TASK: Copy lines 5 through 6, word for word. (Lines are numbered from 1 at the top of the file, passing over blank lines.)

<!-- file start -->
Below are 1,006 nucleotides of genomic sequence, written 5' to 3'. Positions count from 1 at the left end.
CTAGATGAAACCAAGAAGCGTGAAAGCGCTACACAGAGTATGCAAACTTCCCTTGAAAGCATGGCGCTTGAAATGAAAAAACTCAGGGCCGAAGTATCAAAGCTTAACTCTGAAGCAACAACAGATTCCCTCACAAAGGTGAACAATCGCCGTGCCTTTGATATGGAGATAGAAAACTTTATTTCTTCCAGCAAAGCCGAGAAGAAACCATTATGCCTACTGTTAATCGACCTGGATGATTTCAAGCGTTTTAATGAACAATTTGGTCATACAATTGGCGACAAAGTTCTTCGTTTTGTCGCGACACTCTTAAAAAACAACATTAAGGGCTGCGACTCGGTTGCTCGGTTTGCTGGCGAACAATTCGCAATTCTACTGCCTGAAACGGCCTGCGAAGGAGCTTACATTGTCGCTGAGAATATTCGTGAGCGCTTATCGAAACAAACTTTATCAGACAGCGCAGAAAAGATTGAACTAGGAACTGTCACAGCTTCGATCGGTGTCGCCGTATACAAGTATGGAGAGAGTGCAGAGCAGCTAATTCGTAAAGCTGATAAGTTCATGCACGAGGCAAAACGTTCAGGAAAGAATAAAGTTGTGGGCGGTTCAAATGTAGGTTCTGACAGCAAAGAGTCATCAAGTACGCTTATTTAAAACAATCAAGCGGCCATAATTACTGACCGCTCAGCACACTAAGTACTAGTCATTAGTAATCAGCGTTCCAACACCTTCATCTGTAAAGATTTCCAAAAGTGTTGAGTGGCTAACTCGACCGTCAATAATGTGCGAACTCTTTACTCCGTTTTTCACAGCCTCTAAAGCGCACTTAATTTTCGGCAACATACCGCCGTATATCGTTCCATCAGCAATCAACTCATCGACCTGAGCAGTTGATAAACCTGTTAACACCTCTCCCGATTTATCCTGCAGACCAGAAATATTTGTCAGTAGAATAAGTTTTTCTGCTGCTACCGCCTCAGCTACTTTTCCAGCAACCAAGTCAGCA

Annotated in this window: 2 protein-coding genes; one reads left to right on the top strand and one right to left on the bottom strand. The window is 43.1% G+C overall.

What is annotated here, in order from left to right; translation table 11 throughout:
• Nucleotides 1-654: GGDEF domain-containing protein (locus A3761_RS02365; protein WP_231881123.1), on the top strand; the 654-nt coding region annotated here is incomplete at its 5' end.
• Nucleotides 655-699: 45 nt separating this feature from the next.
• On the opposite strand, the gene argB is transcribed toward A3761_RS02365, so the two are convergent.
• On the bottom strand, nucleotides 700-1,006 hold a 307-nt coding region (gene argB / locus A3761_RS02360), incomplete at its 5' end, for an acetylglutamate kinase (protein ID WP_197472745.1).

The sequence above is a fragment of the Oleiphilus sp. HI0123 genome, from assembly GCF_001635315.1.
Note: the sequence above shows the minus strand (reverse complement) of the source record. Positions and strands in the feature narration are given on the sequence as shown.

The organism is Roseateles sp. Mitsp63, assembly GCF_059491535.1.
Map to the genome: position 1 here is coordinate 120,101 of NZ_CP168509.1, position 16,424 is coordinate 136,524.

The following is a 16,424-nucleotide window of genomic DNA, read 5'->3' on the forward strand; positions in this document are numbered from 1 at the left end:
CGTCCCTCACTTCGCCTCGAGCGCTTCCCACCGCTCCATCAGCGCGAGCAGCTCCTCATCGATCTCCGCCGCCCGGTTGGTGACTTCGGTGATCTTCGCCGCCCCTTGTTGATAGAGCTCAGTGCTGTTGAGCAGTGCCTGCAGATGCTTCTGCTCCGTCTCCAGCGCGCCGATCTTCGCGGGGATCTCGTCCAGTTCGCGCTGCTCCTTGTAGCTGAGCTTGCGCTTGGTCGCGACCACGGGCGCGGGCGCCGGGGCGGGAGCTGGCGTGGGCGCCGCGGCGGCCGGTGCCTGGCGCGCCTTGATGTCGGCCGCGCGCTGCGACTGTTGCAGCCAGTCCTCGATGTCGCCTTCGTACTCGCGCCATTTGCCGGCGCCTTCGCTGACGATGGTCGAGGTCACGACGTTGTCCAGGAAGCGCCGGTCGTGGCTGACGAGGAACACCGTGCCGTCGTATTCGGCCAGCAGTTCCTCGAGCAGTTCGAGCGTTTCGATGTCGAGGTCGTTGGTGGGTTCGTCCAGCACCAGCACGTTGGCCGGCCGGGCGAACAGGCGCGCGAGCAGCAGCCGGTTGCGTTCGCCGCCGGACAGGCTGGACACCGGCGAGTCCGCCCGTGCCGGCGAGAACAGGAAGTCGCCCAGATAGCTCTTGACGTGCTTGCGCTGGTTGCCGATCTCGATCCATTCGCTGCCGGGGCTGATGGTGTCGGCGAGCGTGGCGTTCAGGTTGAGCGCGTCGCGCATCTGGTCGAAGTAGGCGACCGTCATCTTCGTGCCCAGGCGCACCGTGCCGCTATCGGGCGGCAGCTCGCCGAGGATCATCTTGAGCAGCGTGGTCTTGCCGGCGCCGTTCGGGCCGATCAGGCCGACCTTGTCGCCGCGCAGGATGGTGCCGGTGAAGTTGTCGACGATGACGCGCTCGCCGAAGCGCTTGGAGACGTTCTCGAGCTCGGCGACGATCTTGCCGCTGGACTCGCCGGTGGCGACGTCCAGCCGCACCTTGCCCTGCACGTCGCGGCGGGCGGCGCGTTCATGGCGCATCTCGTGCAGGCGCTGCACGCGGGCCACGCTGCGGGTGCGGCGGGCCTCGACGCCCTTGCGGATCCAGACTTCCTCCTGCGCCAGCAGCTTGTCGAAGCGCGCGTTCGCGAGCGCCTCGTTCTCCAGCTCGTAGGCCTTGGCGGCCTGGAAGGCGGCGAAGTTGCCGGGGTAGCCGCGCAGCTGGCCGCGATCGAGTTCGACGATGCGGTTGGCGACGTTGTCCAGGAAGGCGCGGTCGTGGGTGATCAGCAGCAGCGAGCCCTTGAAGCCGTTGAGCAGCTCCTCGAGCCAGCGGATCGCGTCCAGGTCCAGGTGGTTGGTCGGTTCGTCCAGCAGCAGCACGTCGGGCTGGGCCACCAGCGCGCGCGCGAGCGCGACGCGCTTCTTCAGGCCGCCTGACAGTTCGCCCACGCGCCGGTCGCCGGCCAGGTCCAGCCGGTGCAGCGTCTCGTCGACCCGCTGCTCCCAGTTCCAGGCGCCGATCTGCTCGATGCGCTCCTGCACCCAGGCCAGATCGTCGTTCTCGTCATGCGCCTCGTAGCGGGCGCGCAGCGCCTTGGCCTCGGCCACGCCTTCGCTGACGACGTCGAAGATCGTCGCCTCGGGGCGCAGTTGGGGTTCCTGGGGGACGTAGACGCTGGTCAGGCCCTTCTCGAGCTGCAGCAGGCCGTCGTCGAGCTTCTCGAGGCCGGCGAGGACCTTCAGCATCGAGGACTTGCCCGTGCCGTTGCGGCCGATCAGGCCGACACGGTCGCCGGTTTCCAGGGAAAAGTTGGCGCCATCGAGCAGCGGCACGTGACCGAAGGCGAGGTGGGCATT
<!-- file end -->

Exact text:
• Nucleotides 1-654: GGDEF domain-containing protein (locus A3761_RS02365; protein WP_231881123.1), on the top strand; the 654-nt coding region annotated here is incomplete at its 5' end.
• Nucleotides 655-699: 45 nt separating this feature from the next.